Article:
Let's be clear: In ABC's "The Job," Denis Leary plays a loud-mouthed jerk. He almost always plays a loud-mouthed jerk. He's easy to dislike, so it's understandable if five minutes into "The Job" viewers switch channels in disgust.
Yet, "The Job," premiering at 9:30 p.m. tomorrow, is a pretty funny show. But its humor is more subtle than the yuks viewers are accustomed to getting from prime-time comedies.
Like the late, lamented "Sports Night," "The Job" has no laugh track and is shot single-camera style. Unlike "Sports Night," Leary and "The Job" characters are not warm and fuzzy types you wish you knew in real life.
|"The Job"When: 9:30 p.m. tomorrow on ABC.|
Starring: Denis Leary.
| || |
Leary stars as Mike McNeil, a self-centered, chain-smoking, profanity-spewing adulterer who spends his days as a New York City detective and his nights shuttling between his mistress and his wife and son. The guy is scum, but "The Job" is at its humorous best when McNeil spars with his partner, Terrence "Pip" Phillips (Pittsburgh native Bill Nunn).
In the premiere, Pip worries his derriere is fat and asks McNeil's opinion. McNeil, clearly uncomfortable with the subject, tries to deflect the question, but Pip gets out of the squad car, goes to the front and pulls up the back of his coat so McNeil can render judgment.
Created by Leary and Peter Tolan ("The Larry Sanders Show"), "The Job" is a comedic "NYPD Blue," complete with salty language and off-color humor. At the end of the pilot, McNeil and other members of his squad use unorthodox methods to make a perp confess. It's unexpected and funny if not altogether following proper police procedure.
That's the way "The Job" is too. It defies sitcom conventions and doesn't follow proper TV procedure for winning over the audience. It's easier to admire than enjoy.
"Dateline NBC" (10 tonight, WPXI)
With newsmagazines clogging the prime-time schedule, it's no wonder "Dateline" so often goes for the lowest common denominator, aping local news promos that scare viewers into tuning in. For that reason, I'm not a fan of the genre and rarely watch.
But an advance tape of tonight's "Dateline" caught my attention. It's an hour-long report on airline delays and the poor treatment some passengers receive.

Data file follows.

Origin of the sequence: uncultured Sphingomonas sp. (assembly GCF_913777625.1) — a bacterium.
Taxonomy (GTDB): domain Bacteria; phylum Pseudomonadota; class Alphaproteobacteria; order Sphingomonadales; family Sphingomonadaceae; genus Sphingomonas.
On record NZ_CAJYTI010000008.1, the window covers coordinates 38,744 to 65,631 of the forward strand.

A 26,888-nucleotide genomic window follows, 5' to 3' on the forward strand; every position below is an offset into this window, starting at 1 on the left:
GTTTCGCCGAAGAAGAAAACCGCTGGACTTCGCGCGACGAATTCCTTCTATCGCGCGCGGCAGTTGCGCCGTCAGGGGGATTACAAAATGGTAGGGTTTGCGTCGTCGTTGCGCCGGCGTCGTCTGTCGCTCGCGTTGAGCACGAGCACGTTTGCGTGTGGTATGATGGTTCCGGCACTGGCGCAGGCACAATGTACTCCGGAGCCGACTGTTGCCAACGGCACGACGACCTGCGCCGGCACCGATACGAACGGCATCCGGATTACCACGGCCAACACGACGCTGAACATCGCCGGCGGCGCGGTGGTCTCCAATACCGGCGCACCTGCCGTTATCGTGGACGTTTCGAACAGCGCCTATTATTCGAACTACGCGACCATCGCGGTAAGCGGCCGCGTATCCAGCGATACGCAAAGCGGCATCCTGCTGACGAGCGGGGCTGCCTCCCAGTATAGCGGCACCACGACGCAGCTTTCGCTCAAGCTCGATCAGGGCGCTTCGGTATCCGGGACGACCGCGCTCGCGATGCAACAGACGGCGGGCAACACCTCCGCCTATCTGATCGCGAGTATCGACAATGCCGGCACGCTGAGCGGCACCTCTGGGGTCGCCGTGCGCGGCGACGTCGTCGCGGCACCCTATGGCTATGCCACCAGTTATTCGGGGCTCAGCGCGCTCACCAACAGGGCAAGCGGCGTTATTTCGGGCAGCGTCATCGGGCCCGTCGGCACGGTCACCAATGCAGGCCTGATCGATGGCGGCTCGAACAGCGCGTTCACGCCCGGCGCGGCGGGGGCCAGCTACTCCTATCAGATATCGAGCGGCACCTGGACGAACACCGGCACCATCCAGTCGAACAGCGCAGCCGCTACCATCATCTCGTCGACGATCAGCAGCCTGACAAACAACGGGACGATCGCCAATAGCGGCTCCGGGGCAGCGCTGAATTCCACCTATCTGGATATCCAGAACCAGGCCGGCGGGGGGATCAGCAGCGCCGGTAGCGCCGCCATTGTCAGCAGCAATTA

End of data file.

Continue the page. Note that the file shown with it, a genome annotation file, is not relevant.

|"Dateline NBC"When: 10 tonight on NBC.|| || |
"Dateline" gets whipped into a frenzy about delays, relying on a newfangled system that tells where planes are in flight as opposed to what airline monitors and employees tell passengers. That airlines would lie about flight delays is not news, nor is the supposition that they pad their schedules to allow for time spent sitting on the tarmac.
This "Dateline" episode makes the most impact when it considers the little things. Not too little (a complaint about gate attendants who spend too much time typing on their keyboards seems awfully petty), but the kinds of things airlines do that needlessly upset passengers.
On one plane, flight attendants turned off a film with only five minutes remaining although there were still 20 minutes left in the flight. That's the sort of thoughtless action that results in the scorn that's heaped upon the airline industry.
Lost luggage and the inconvenience it causes is another segment many viewers will relate to. "Dateline" found several cases of lost luggage, including one couple who flew from Los Angeles to Newark, but their bags went to Portugal.
The bigger issue, and one that affects all service industries today (including the media), is the lack of concern too many employees exhibit toward customers. Airline employees get indicted here, but really it's an epidemic of carelessness. Too many service employees don't understand their job isn't just to collect a paycheck, but to go out of their way serving the public to earn that paycheck. That story would truly be worth an hour on "Dateline."
Rob Owen can be reached at 412-263-2582 or firstname.lastname@example.org. Post questions or comments about TV to http://www.post-gazette.com/tv/ under PG Online Talk.